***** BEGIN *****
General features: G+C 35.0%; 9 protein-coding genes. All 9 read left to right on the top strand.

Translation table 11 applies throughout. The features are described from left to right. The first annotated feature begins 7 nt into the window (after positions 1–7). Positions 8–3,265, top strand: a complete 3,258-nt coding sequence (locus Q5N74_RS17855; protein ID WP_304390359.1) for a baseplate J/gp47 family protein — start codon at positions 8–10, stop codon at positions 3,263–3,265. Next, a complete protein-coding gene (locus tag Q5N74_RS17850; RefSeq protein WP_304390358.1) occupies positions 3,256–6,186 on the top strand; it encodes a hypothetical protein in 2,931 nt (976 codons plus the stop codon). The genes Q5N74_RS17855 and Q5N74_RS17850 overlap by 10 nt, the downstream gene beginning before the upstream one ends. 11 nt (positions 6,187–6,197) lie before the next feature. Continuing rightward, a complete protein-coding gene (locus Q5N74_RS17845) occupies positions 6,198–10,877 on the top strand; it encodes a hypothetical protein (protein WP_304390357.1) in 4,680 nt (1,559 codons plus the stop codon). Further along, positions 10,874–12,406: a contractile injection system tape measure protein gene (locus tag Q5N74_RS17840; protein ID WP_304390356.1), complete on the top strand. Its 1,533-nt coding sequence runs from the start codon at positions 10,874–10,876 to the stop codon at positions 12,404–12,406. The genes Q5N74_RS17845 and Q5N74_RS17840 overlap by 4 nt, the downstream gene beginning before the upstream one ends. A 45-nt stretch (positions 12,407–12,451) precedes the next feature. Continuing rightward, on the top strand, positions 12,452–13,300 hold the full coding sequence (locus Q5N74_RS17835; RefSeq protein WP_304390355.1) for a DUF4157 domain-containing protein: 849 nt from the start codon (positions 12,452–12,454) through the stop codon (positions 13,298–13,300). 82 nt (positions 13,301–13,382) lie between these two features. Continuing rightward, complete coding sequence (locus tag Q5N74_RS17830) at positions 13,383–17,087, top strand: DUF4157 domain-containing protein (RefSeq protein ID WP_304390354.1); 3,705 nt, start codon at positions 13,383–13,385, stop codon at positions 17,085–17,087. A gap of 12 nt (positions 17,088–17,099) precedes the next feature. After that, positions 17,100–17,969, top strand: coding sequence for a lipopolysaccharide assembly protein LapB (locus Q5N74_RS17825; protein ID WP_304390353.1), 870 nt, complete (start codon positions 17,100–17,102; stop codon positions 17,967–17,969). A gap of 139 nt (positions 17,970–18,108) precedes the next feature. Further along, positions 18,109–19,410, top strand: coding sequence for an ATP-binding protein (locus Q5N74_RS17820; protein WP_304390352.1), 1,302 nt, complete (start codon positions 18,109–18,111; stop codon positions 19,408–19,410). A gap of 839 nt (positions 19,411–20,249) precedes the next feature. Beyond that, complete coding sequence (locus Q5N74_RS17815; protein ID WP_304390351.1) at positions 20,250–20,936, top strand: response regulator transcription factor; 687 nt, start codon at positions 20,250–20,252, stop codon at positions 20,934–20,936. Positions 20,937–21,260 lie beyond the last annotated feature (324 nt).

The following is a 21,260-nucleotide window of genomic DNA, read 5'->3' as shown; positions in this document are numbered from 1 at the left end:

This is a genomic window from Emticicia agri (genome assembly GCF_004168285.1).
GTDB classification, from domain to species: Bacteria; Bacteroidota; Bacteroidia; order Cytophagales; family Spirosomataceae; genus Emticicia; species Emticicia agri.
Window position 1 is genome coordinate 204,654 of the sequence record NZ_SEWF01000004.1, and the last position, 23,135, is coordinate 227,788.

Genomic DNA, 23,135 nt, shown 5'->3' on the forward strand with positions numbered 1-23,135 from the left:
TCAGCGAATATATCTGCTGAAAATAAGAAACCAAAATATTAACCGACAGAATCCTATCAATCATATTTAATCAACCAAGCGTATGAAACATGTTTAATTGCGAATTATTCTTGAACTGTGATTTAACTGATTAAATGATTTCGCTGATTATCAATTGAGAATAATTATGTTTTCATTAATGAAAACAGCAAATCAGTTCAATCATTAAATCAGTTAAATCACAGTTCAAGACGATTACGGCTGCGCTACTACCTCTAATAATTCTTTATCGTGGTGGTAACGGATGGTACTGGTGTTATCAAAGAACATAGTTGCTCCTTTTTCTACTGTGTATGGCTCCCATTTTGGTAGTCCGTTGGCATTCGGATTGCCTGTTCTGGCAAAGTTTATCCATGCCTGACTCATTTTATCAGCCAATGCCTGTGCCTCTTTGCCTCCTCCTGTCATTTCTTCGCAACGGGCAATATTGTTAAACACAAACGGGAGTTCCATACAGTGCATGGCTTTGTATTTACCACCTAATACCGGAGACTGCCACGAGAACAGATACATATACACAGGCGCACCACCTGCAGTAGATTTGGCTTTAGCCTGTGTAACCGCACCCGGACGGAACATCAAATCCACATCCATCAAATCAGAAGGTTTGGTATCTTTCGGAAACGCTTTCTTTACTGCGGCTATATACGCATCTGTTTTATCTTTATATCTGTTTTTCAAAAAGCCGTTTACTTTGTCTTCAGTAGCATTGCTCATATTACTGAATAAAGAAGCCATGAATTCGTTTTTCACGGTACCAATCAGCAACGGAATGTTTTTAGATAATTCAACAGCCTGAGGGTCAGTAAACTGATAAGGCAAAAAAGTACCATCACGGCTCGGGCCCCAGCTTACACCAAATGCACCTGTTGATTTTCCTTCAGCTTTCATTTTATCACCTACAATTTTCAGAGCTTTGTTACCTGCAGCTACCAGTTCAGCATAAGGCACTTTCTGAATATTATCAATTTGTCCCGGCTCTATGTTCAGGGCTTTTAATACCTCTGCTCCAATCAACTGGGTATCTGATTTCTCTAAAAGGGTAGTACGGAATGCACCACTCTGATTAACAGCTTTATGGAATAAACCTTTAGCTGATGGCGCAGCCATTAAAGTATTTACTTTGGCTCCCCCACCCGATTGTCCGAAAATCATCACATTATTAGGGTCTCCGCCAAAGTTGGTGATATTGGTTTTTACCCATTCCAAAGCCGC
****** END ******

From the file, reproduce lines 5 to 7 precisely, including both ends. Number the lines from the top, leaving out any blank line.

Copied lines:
GTDB classification, from domain to species: Bacteria; Bacteroidota; Bacteroidia; order Cytophagales; family Spirosomataceae; genus Emticicia; species Emticicia agri.
Window position 1 is genome coordinate 204,654 of the sequence record NZ_SEWF01000004.1, and the last position, 23,135, is coordinate 227,788.

Genomic DNA, 23,135 nt, shown 5'->3' on the forward strand with positions numbered 1-23,135 from the left: